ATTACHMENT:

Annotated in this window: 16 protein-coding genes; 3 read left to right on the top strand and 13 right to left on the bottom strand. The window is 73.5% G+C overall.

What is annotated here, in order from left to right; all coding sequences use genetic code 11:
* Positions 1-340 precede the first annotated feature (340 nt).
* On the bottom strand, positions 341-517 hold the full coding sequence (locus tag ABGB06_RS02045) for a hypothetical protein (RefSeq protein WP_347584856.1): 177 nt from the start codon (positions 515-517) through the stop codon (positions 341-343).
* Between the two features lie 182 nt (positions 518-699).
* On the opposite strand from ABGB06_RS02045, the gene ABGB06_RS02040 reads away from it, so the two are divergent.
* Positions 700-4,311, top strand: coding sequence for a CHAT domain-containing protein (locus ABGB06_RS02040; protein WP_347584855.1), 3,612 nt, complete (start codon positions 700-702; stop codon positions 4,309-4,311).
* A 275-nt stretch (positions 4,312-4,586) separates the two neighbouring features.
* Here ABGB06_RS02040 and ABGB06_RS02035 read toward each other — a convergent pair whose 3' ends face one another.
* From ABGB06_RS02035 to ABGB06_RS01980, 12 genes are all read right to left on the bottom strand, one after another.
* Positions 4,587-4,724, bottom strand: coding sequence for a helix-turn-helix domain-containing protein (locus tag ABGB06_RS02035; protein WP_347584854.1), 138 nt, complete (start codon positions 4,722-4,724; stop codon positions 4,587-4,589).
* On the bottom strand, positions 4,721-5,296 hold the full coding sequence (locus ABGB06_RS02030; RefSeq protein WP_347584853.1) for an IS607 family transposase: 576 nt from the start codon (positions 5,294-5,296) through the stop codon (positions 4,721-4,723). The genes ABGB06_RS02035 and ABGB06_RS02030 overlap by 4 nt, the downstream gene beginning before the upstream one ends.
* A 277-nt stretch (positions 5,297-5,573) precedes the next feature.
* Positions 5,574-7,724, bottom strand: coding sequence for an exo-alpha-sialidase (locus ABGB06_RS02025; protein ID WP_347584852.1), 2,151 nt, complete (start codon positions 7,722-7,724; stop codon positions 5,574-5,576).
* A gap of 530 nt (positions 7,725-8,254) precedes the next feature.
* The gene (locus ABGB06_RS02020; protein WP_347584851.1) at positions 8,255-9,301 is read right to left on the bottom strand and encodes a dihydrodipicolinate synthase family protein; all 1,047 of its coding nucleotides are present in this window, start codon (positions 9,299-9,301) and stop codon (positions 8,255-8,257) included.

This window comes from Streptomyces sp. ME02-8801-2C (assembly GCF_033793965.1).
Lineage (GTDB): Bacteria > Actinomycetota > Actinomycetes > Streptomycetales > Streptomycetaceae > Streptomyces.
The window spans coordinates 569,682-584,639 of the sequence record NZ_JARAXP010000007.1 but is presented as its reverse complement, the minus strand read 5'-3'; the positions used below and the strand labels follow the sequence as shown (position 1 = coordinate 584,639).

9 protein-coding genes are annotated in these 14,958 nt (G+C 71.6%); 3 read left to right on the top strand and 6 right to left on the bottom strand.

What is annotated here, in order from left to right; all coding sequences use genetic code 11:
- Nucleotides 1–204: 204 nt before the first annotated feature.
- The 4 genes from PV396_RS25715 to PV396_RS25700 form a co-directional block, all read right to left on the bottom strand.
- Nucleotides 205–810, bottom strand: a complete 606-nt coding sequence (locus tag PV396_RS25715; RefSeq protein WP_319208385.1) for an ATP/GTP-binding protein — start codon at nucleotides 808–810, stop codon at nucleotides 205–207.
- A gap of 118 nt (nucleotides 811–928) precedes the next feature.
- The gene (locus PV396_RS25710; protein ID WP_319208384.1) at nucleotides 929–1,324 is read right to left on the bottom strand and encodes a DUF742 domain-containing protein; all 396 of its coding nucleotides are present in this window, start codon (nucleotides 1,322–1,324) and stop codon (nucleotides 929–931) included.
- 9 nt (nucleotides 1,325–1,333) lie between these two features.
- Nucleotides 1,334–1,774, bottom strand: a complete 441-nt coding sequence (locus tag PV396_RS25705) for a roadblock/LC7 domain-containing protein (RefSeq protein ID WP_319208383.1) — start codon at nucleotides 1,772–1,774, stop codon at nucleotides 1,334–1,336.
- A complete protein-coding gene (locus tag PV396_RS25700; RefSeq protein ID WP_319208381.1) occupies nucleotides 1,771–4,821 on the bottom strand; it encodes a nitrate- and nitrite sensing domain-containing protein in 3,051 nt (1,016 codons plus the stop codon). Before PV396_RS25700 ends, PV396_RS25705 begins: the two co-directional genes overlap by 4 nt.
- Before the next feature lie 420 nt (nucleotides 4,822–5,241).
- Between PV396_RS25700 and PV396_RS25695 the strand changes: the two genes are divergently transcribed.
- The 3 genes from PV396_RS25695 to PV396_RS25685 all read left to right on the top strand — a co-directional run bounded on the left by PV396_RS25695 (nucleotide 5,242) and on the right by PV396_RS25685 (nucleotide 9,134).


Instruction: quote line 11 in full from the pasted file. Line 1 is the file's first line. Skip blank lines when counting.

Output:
* Positions 4,587-4,724, bottom strand: coding sequence for a helix-turn-helix domain-containing protein (locus tag ABGB06_RS02035; protein WP_347584854.1), 138 nt, complete (start codon positions 4,722-4,724; stop codon positions 4,587-4,589).